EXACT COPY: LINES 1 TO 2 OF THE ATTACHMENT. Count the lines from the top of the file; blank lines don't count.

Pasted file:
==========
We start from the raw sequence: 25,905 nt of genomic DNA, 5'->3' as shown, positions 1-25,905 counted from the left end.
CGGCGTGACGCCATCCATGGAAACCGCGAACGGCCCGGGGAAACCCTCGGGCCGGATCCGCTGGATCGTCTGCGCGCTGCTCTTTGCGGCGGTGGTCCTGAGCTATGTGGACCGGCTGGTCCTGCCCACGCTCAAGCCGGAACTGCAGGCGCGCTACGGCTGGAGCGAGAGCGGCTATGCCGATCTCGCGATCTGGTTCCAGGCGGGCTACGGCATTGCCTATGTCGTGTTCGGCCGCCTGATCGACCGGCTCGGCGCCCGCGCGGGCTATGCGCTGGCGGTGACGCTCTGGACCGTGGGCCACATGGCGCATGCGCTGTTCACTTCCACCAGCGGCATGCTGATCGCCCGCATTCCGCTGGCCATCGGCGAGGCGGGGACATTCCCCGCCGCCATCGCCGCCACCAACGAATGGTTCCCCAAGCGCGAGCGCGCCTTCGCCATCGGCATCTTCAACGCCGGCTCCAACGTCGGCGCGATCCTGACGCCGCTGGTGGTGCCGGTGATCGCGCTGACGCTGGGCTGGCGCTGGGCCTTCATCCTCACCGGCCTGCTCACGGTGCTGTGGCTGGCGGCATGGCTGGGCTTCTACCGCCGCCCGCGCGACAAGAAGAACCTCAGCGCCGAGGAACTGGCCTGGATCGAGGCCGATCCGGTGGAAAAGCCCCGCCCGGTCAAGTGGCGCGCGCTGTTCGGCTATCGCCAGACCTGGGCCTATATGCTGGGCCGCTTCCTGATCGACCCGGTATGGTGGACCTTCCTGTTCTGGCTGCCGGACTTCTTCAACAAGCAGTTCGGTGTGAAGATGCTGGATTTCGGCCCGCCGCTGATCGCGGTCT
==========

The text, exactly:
We start from the raw sequence: 25,905 nt of genomic DNA, 5'->3' as shown, positions 1-25,905 counted from the left end.
CGGCGTGACGCCATCCATGGAAACCGCGAACGGCCCGGGGAAACCCTCGGGCCGGATCCGCTGGATCGTCTGCGCGCTGCTCTTTGCGGCGGTGGTCCTGAGCTATGTGGACCGGCTGGTCCTGCCCACGCTCAAGCCGGAACTGCAGGCGCGCTACGGCTGGAGCGAGAGCGGCTATGCCGATCTCGCGATCTGGTTCCAGGCGGGCTACGGCATTGCCTATGTCGTGTTCGGCCGCCTGATCGACCGGCTCGGCGCCCGCGCGGGCTATGCGCTGGCGGTGACGCTCTGGACCGTGGGCCACATGGCGCATGCGCTGTTCACTTCCACCAGCGGCATGCTGATCGCCCGCATTCCGCTGGCCATCGGCGAGGCGGGGACATTCCCCGCCGCCATCGCCGCCACCAACGAATGGTTCCCCAAGCGCGAGCGCGCCTTCGCCATCGGCATCTTCAACGCCGGCTCCAACGTCGGCGCGATCCTGACGCCGCTGGTGGTGCCGGTGATCGCGCTGACGCTGGGCTGGCGCTGGGCCTTCATCCTCACCGGCCTGCTCACGGTGCTGTGGCTGGCGGCATGGCTGGGCTTCTACCGCCGCCCGCGCGACAAGAAGAACCTCAGCGCCGAGGAACTGGCCTGGATCGAGGCCGATCCGGTGGAAAAGCCCCGCCCGGTCAAGTGGCGCGCGCTGTTCGGCTATCGCCAGACCTGGGCCTATATGCTGGGCCGCTTCCTGATCGACCCGGTATGGTGGACCTTCCTGTTCTGGCTGCCGGACTTCTTCAACAAGCAGTTCGGTGTGAAGATGCTGGATTTCGGCCCGCCGCTGATCGCGGTCT